bait on hook


Although bait fishing isn’t rocket science, achieving consistent success can be challenging and there are plenty of small details that can make or break an outing. However, by following a few simple guidelines and paying close attention to the presentation you can dramatically improve your efficiency at converting baits into fish.


I don’t mean this in a literal sense (I like having two ears) but a little bit of artistic flair does go a long way to improving the presentation of baits. The more natural or disguised that baits appear on a hook, the more likely they’ll be eaten. Visualise the way that vulnerable bait and drifting pieces of flesh would appear to fish in the wild and try to replicate that.


One strategy for targeting small bread and butter species such as Bream and Whiting is to use bite size pieces of bait on a small suicide hook. A piece of prawn flesh or bread or something similar should be big enough to cover the hook but small enough for a competitive fish to mindlessly swallow it whole. Peeling away the shell of a prawn also makes it easier for fish to consume and encourages more aggressive takes rather than nibbles.


One of the tricks with bait fishing is to keep bait firmly on the hook. Fresh bait helps in this department. If the bait is old, rotten, soft or not fed correctly onto a hook, it will easily fall off. We can all relate to that frustrating feeling when two well-separated splashes indicate that your bait has parted ways with the hook mid cast. Baitholder hooks with barbs positioned along the shank can help hold baits together or a simple half-hitch around the bait and hook can also offer increased security.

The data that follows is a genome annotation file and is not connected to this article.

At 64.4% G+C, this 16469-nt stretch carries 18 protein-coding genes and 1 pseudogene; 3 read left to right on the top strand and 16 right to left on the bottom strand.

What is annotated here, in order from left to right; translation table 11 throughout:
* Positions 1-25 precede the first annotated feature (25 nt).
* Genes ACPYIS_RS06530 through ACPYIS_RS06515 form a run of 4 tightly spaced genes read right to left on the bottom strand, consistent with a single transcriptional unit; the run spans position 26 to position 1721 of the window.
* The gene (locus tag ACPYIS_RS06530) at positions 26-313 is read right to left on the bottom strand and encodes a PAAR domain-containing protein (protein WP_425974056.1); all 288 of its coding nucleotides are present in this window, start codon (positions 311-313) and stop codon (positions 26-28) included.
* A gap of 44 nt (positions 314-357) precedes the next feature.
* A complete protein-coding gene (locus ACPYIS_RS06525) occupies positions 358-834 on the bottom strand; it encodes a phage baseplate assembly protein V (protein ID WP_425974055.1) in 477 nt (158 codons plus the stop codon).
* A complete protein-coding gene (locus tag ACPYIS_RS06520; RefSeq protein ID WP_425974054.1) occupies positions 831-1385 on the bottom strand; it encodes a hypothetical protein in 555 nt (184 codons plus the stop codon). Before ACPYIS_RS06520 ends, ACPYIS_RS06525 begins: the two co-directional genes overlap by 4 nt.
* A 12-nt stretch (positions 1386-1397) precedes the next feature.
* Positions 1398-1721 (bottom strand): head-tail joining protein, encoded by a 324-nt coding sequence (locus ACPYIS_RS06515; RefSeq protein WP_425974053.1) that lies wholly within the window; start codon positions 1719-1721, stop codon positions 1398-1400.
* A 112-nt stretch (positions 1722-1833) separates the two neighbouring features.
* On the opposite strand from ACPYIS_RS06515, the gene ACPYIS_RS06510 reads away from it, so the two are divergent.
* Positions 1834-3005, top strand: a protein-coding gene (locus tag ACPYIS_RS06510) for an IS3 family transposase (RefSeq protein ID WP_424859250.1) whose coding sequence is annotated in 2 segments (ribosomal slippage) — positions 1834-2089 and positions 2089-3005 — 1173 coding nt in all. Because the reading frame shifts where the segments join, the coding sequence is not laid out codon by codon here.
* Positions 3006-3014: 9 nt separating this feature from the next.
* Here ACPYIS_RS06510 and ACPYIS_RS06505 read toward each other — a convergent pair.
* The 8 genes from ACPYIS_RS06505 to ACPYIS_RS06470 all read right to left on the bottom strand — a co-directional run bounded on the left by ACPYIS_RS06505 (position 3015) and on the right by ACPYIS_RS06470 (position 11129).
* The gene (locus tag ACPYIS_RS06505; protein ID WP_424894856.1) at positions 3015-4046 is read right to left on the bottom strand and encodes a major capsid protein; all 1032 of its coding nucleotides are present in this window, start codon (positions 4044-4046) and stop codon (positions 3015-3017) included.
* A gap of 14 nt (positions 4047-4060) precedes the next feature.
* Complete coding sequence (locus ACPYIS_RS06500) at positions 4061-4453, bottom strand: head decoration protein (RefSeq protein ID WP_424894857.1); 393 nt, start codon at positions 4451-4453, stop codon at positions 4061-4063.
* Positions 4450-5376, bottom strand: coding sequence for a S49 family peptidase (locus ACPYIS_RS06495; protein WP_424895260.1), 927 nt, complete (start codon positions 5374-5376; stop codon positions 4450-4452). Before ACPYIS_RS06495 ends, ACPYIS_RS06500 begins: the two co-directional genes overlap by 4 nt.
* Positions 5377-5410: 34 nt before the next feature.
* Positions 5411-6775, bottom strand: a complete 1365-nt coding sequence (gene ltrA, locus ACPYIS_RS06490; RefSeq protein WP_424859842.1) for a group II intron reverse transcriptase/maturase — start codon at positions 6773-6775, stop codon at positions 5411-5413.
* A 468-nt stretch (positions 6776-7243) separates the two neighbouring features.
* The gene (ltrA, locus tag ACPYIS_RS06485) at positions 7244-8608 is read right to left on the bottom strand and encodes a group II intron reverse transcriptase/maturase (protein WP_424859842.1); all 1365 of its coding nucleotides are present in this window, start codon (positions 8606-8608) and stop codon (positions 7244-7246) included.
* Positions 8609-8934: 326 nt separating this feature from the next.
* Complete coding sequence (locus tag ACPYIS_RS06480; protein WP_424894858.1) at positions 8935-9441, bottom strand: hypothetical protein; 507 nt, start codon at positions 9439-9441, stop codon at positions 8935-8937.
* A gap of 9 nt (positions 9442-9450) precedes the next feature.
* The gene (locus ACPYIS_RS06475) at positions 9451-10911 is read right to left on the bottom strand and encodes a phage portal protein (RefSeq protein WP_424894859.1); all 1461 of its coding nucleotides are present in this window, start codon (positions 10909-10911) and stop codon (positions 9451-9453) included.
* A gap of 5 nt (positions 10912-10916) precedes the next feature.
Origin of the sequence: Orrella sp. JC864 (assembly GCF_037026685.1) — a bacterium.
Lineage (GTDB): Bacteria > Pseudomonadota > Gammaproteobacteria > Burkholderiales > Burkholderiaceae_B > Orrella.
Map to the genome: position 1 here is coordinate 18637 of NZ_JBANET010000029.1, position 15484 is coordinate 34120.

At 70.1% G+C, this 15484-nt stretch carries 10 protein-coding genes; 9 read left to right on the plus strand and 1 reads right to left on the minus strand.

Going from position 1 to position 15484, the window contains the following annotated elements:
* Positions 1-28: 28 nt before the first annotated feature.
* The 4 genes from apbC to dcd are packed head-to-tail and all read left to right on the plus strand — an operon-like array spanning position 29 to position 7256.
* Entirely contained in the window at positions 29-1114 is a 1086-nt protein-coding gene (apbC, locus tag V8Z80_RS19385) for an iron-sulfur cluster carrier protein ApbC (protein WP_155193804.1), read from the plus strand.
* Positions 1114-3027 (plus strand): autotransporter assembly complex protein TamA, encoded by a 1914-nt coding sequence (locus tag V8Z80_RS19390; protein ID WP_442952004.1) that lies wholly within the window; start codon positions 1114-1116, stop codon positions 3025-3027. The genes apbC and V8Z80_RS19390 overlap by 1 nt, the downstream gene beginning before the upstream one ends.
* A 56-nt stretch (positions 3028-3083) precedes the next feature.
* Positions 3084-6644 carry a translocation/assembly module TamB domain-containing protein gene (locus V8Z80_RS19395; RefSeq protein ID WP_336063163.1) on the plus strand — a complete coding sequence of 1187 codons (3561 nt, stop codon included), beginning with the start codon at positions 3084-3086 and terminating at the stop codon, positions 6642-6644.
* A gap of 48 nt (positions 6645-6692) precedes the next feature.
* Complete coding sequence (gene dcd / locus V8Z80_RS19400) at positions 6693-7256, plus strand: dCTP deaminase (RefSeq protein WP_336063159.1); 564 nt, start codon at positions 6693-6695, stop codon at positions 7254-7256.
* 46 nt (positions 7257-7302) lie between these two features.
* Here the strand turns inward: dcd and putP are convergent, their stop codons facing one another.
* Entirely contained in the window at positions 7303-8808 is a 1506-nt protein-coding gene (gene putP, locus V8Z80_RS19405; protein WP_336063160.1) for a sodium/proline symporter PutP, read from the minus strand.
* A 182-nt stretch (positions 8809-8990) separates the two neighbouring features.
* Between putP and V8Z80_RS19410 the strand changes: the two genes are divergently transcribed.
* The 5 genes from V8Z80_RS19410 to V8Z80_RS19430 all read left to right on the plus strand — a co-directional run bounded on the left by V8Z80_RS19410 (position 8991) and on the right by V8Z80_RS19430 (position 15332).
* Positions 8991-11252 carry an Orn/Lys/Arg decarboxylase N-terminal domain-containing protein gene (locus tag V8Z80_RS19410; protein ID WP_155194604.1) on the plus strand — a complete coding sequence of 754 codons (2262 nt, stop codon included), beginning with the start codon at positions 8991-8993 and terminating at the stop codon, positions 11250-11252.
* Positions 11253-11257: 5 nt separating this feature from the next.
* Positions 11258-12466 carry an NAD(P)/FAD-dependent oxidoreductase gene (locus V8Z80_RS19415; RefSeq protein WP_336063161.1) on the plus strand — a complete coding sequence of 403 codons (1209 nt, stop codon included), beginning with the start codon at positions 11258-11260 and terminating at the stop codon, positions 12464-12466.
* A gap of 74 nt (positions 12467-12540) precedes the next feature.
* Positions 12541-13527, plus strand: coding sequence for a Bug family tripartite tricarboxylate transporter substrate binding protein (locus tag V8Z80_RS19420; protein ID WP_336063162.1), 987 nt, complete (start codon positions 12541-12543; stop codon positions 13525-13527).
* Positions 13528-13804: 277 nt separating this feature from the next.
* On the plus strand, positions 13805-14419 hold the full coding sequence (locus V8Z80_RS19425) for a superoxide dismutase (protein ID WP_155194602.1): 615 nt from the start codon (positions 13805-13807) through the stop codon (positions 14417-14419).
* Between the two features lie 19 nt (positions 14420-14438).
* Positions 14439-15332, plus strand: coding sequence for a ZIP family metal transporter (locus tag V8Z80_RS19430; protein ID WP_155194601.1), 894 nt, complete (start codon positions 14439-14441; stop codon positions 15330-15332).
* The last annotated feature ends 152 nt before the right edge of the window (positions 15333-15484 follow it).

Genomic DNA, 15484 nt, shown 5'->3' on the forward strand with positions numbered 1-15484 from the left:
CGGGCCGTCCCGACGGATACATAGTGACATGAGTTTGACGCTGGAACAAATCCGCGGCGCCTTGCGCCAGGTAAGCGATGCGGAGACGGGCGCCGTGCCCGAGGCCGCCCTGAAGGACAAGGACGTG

Once again, don’t interpret that literally. Some things are best kept to yourself. However, one bait-fishing essential is to ensure that the hook tip is always exposed. Fish that swallow bait whole (often bigger fish) are less likely to chew down and expose a hidden hook tip and you’ll simply pull the bait clean out of its mouth. An exposed hook tip is much more likely to find its mark when the fish runs or when you strike.


For action packed fishing it’s hard to beat live baits. Whether your using small baitfish, squid, prawns, worms or nippers, live specimens will usually draw plenty of attention. Rig them in a way that maintains as much natural movement as possible and get them down to the fish!


Bait fishing doesn’t have to mean passive fishing. There are ways to rig baits that enable them to be fished like lures. Even a dead baitfish can be hooked through the nose and retrieved with a series of twitches and pauses to imitate a sick fish. This can be a winning technique for species such as Flathead.


Most spin outfits are perfectly suited for soaking baits. The size of rods and reels will vary depending on the species being targeted but there are plenty of rod and reel combos available that are specifically designed for particular styles of fishing such as estuary or beach fishing. These outfits take a lot of the guesswork out of the equation and will fast track you onto the fish. Click through for more information on how to rig common baits.


Is there anything you can add to this article? Let us know and share with everyone else in the comments section below.

Peter Hollingsworth

Peter has been fishing all around Australia since he was a boy. He loves camping, fishing and kayak fishing.